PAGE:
A great session at CultureTECH was the “Internet as CounterCulture” session held by Paul Moore, Professor of Creative Techniologies at the University of Ulster, Magee Campus.
The takeaway message was that we have let the Internet get away from us. In 1991, there was an Internet but there was no Web, there were no ads and you couldn’t buy anything. As pre-occupied as we have become with the web, it runs on the pipes of the Internet and despite the fact the web has become a shallow, ephemeral and image-obsessed place, the Internet-proper retains (for the most part) the ethos of it’s adolescence (rather than the conception – as a US Department of Defense research project).
The Internet has long had a curious relationship with the government. While much has been made of how they spy upon us, I would counter that our taxes pay for us to be spied upon. And if our security forces were unable to spy, then I would expect them to be replaced with a service that can. After all, Google seems to have a very detailed picture of all of our movements and desires.
I’m not suggesting we should proactively resist the spymasters but really that we should not worry about those things which are inconsequential and instead focus our minds on those things where it becomes important. I am not remotely concerned if the NSA knows how many Internet Cat Videos I watch (it isn’t a lot). However I am concerned that my government is unable to accept my voice using a digital platform. Both of these examples are underpinned by the concept of identity and it is my feeling that “identity management” is a skill that is vital to learn. This differs slightly from the “info literacy” argument made by Professor Moore, or rather, identity management is a subset of “info literacy” theory.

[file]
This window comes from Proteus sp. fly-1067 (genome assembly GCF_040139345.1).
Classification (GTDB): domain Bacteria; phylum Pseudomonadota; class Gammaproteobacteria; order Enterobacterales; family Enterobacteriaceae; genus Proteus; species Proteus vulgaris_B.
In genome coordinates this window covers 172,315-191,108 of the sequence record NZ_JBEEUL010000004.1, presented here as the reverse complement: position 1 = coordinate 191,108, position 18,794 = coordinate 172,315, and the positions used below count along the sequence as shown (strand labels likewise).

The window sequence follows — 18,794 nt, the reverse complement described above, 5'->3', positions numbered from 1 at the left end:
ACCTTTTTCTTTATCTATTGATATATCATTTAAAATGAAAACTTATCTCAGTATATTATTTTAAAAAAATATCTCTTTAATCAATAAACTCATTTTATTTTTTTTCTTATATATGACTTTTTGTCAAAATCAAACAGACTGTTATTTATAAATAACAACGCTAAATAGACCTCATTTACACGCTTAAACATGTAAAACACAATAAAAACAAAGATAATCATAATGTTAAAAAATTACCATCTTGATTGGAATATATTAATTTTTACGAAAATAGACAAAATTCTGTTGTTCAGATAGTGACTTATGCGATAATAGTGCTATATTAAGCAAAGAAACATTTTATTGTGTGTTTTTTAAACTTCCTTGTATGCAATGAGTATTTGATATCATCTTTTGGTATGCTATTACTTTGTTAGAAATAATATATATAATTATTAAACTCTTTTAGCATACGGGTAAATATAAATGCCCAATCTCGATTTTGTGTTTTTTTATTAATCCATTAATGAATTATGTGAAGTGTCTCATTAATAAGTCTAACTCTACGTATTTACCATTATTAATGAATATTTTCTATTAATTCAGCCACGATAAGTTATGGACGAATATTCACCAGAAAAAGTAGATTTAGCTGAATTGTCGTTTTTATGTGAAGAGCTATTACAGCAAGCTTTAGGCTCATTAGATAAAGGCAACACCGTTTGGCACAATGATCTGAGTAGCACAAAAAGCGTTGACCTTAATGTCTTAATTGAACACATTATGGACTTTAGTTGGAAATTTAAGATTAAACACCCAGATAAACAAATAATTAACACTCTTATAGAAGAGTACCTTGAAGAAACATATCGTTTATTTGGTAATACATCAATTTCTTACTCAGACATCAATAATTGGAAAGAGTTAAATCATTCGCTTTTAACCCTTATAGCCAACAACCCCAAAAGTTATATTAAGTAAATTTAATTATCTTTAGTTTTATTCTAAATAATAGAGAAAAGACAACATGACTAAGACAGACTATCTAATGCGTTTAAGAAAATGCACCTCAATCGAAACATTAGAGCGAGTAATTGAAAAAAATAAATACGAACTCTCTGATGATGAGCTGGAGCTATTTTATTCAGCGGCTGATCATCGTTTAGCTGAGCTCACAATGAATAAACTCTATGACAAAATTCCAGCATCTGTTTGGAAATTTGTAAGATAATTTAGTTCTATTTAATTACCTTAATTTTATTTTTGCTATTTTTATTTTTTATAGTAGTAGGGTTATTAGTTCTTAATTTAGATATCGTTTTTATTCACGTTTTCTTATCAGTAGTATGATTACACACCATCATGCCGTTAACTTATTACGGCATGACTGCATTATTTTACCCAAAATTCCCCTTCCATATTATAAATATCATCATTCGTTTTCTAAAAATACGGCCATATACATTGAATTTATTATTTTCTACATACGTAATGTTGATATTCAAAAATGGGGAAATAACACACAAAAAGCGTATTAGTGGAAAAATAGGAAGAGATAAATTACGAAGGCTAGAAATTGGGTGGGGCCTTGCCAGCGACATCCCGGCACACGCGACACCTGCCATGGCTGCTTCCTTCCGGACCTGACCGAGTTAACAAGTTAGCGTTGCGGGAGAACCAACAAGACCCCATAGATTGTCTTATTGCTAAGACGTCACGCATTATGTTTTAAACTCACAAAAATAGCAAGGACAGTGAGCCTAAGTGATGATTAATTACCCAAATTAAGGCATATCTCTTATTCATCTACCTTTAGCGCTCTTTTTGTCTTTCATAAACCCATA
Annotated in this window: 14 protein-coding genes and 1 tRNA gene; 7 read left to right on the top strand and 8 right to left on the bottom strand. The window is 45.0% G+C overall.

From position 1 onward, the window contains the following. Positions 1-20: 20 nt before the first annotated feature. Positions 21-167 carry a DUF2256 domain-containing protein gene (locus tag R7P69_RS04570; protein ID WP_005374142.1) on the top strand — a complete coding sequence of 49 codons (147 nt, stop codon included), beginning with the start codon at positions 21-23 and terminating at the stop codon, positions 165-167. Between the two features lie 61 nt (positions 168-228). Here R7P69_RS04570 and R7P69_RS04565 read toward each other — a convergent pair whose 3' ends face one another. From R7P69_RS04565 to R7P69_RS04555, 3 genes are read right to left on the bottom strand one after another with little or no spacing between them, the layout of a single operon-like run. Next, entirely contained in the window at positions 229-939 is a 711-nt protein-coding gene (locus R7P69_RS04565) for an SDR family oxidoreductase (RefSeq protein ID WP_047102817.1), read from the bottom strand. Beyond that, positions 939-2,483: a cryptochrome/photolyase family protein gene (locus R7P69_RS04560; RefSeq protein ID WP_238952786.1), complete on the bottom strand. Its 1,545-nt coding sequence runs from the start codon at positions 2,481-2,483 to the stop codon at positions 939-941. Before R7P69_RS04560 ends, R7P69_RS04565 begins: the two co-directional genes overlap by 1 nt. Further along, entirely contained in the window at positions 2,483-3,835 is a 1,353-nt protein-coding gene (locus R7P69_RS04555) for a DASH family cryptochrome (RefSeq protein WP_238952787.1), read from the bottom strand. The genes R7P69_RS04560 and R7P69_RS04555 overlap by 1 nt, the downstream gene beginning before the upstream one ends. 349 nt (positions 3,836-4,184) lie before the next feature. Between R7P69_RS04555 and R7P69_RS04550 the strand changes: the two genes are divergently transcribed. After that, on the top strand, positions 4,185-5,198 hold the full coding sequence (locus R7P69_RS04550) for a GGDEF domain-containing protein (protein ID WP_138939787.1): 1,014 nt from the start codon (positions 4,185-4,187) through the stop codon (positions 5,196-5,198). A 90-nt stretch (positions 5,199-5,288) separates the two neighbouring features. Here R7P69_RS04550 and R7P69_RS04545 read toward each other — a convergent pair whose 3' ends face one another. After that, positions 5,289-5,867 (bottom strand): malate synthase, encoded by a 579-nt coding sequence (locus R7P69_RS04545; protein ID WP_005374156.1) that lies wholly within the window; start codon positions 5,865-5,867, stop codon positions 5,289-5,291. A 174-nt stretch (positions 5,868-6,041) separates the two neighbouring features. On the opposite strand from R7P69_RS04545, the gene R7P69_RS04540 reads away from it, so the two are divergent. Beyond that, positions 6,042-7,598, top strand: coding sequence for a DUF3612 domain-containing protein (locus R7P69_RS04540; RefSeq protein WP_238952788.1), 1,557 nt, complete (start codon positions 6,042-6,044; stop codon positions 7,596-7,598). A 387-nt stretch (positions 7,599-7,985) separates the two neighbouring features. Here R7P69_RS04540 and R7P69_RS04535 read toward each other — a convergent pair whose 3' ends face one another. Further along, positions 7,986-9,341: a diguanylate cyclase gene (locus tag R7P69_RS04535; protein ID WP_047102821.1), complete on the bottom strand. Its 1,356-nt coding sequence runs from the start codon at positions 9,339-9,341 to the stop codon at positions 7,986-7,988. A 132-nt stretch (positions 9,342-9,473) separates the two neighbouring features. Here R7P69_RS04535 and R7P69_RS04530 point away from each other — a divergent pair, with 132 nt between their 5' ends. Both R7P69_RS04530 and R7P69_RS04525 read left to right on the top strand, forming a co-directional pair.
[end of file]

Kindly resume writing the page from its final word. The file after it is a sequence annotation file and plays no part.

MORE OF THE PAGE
The essential part of the conversation is the choice of whether you are anonymous in an information transaction or whether your identity is verified. We discussed how the new Fingerprint sensor in the iPhone 5S can potentially obviate your 5th Amendment (or similar) rights (if the items you purchase are illegal in the jurisdiction you are in). It invokes a conversation about the right to privacy and the need for identity verification:- these are arguments which are utterly opposed on a certain axis.
e.g. I may want to be securely identified
as a purchaser on Amazon.com
but I don’t necessarily want a
record of what I’m buying to be
Identity management is the first pillar of information literacy. The ability to recognise when your identity is being verified or when it is being accessed without permission is essential for an information-literate society. What’s missing is the toolset to be able to manage identity effectively and the mandate that online services must submit to these tools to allow citizens to not only make informed choices but act upon them (and, perhaps most importantly, be able to recover from poor choices).